February 4th, 2009 by sabrina
Sage at Hocus Pocus asked a little while ago about Tara, and she was one of those Goddesses that I just hadn’t gotten to yet, mostly because I knew that she would be a little tricky. I think I’ve managed to tease out the Hindu Tara from the Buddhist Tara, who I’ll tackle tomorrow.
Tara is the Hindu Goddess of liberation. She is one of the Mahavidyas, the Wisdom Goddesses. The Hindu Tara is usually depicted as fierce and horrifying, in contrast to the beautiful and compassionate Tara of Buddhism. She sits on a white lotus, and holds a knife or a pair of scissors, a skull, a sword, and blue lotus. Her complexion is often shows as blue, and she has three red eyes. Tara wears snakes and a tiger skin, and is seated on the heart of a corpse. Her depiction is very often like that of Kali, and she shares many names with Kali.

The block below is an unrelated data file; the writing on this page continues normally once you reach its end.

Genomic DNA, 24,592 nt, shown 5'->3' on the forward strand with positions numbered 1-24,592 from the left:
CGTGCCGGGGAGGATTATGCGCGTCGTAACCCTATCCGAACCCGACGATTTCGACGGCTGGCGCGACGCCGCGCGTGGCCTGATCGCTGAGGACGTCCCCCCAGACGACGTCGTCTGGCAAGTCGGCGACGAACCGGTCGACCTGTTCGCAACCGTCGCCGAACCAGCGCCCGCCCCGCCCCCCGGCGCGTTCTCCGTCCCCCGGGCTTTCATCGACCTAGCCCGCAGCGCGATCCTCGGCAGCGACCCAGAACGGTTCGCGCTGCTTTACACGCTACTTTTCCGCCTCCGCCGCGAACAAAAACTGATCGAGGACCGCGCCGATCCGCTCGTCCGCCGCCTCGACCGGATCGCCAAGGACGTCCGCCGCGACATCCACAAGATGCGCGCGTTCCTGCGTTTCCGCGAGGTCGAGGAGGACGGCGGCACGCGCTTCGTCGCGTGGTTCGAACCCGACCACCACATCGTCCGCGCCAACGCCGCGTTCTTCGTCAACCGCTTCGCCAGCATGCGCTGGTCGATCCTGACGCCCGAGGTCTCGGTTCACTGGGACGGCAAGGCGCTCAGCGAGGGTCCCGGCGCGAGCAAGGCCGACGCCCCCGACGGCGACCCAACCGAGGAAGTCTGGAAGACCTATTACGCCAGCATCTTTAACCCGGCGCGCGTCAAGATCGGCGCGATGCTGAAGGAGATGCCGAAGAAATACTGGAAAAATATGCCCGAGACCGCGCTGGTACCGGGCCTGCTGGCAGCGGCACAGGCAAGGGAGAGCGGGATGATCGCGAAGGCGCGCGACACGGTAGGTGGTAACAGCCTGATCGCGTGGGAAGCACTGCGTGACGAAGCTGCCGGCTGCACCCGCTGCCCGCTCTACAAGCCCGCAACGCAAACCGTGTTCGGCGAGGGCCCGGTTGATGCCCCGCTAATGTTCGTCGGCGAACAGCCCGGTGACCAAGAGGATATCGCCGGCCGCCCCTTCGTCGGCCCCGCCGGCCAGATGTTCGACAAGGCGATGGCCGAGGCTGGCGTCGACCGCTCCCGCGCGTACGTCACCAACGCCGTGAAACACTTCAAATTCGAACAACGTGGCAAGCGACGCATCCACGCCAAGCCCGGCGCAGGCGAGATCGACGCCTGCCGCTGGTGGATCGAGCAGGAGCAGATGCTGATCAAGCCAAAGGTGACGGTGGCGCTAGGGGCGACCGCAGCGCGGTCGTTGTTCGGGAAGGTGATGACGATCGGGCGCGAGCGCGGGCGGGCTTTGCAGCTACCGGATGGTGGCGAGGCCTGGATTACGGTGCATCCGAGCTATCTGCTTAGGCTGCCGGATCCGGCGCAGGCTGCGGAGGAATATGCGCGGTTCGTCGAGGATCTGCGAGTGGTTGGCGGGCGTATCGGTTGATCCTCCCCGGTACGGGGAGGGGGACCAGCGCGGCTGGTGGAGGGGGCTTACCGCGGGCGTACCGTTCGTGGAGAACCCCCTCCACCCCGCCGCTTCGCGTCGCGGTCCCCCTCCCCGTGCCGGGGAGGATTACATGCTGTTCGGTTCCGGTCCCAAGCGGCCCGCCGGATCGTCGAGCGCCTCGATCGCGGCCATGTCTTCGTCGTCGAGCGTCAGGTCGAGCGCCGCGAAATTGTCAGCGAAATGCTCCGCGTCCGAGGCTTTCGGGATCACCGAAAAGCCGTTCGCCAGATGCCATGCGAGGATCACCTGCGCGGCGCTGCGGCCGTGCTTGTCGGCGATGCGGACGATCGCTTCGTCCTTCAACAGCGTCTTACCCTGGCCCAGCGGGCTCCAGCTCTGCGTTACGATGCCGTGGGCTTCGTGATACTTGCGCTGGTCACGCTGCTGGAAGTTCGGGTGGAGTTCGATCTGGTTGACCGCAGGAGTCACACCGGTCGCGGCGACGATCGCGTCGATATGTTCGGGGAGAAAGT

The Hindu Tara is also associated with cremation. She sits or stands on a corpse, which is often shown being cremated or there are cremation fires in the background. In this context, cremation represents the transition from life to death and the soul’s liberation from the body. The sword and scissors that she carries symbolize the cutting of ties that bind one to ignorance and prevent freedom.
Tara’s name comes from a root which means “to carry,” and her other names and epithets include:
Smasana-bhairavi (terrible one of the cremation ground)
Jalesvari (mistress of rain)
Jagaddhatri (world nurse)
Vrksamadhyani-vasini (she who dwells in trees)
Sarvavamayi (she who creates everything)
Samsaratarini (she who carries across the ocean of samsara)
She who likes blood
She who is smeared with blood
She who enjoys blood sacrifice
She who likes fresh flowers
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